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Digging the ride

Posted: Tuesday, Mar 12th, 2013


photo by Jon Stinnett Todd Gardner guides a boulder down Crawfish Trail while members of the UO mountain biking team look on Sunday.






“The worst thing that can happen to any trail is inactivity,” Scott Taylor said. “Over time, nature will just reclaim it. If we left this trail alone for 10 years, you wouldn’t even know it had been here before.”

Taylor knows trail maintenance. Years ago, he and an enterprising group of mountain biking enthusiasts became a part of land use proceedings that would eventually lead to a timber sale near the upper end of Crawfish Trail, a four-mile route and a steep ascent into the mountains starting from Brice Creek that has since become a destination for the serious mountain biking enthusiasts who love to scream back down it.

Back then, Taylor and others had an idea.

“We showed up and asked, ‘How about we put a trail in here instead of just going down the road?” he said.

Previous logging roads had been constructed across the trail, according to cyclist Anthony Beck.

“The trail was a fault line trail, which means that it basically went straight down the hill,” Beck said. “There was very little drainage, which meant that water was just running down the trail and it was eroding. It had become a gully, and it was somewhat dangerous.”

Since then, Beck said, the mountain biking community has taken a keen interest in Crawfish Trail, and several local enthusiasts spent this weekend (and many previous volunteer hours) augmenting the drainage on the trail and constructing features such as berms and jumps that should keep mountain bikers visiting long into the future.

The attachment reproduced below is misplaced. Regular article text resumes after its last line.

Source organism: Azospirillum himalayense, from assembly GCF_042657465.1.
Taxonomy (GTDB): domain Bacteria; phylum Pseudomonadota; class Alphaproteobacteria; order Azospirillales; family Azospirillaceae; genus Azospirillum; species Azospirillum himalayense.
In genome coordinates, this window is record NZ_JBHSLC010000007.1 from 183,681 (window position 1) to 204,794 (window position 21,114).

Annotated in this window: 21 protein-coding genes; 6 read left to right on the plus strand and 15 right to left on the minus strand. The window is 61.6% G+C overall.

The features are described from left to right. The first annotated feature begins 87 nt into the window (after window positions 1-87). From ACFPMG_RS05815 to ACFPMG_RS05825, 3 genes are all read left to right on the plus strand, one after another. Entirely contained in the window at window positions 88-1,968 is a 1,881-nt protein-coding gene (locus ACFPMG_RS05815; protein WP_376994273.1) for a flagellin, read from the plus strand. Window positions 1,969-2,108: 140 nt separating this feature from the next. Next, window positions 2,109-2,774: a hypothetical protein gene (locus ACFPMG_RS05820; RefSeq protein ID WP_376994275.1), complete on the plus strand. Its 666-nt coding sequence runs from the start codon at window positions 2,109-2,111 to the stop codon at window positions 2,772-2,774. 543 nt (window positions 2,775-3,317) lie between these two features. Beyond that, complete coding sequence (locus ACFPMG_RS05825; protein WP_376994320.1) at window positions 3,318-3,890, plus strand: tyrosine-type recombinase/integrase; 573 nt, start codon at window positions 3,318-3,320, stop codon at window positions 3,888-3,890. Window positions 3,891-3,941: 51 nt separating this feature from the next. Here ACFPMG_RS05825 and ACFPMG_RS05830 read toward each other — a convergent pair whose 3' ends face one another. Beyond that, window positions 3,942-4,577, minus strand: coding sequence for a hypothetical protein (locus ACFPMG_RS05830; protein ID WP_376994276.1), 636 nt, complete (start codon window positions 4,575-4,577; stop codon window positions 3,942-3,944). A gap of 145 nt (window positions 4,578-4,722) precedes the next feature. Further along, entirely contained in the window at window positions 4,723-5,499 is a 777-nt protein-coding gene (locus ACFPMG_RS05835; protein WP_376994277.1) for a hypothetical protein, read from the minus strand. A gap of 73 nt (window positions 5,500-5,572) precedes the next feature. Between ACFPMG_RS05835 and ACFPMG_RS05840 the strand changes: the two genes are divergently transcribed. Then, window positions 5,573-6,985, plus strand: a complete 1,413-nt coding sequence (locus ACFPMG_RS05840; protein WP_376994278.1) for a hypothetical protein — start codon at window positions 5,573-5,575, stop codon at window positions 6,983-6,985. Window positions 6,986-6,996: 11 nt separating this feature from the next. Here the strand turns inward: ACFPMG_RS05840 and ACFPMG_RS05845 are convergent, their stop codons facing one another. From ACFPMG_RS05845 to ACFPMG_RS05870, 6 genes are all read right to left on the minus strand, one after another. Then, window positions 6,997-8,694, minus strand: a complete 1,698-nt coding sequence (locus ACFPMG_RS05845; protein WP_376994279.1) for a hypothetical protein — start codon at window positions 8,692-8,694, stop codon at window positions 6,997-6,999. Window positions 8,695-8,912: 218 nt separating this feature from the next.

“Riders like this trail in particular because it’s easily shuttle-able,” Beck said. “There are three access points, one of them at the top of the trail, and it’s very accessible all year long.” Mountain bikers on Sunday claimed it is very possible to ride the trail 10-15 times in one day.

In order to manage water on the trail, Beck said, volunteers worked to add new drainage in problem areas, including drains that sometimes reach five feet in depth and were built using rocks in excess of 300 pounds.

“Instead of the singular water bars installed years ago, many of which have since been breached, we’ve installed at least 10 drains,” he said. “We’re effectively deconstructing the logging roads and restoring the trail, all using volunteer effort.”

Beck also said that a grant written to the National Forest Foundation allowed the group to rent equipment such as a mini excavator and skid-steer loader to move rocks and earth. The U.S. Forest Service, which manages the area, contributed rock toward construction.

“We’re trying to make the trail fun, with nice lines and berms, while at the same time making it sustainable,” Beck said. It’s an effort that has involved numerous groups and individuals, including students from Cottage Grove High School and the Disciples of Dirt, a Eugene-based group of hardcore riders that spends much of its offseason acting as “trail stewards” and engaging in rehabilitation projects. On Sunday, members of the University of Oregon’s mountain biking team also contributed their labor.

Within the last eight years, Beck said, volunteers have been able to eliminate many of the sections of old logging roads that had crossed the trail. Since December, he’s calculated over 800 volunteer hours put toward Crawfish Trail alone.

For the complete article see the 03-13-2013 issue.

Click here to purchase an electronic version of the 03-13-2013 paper.









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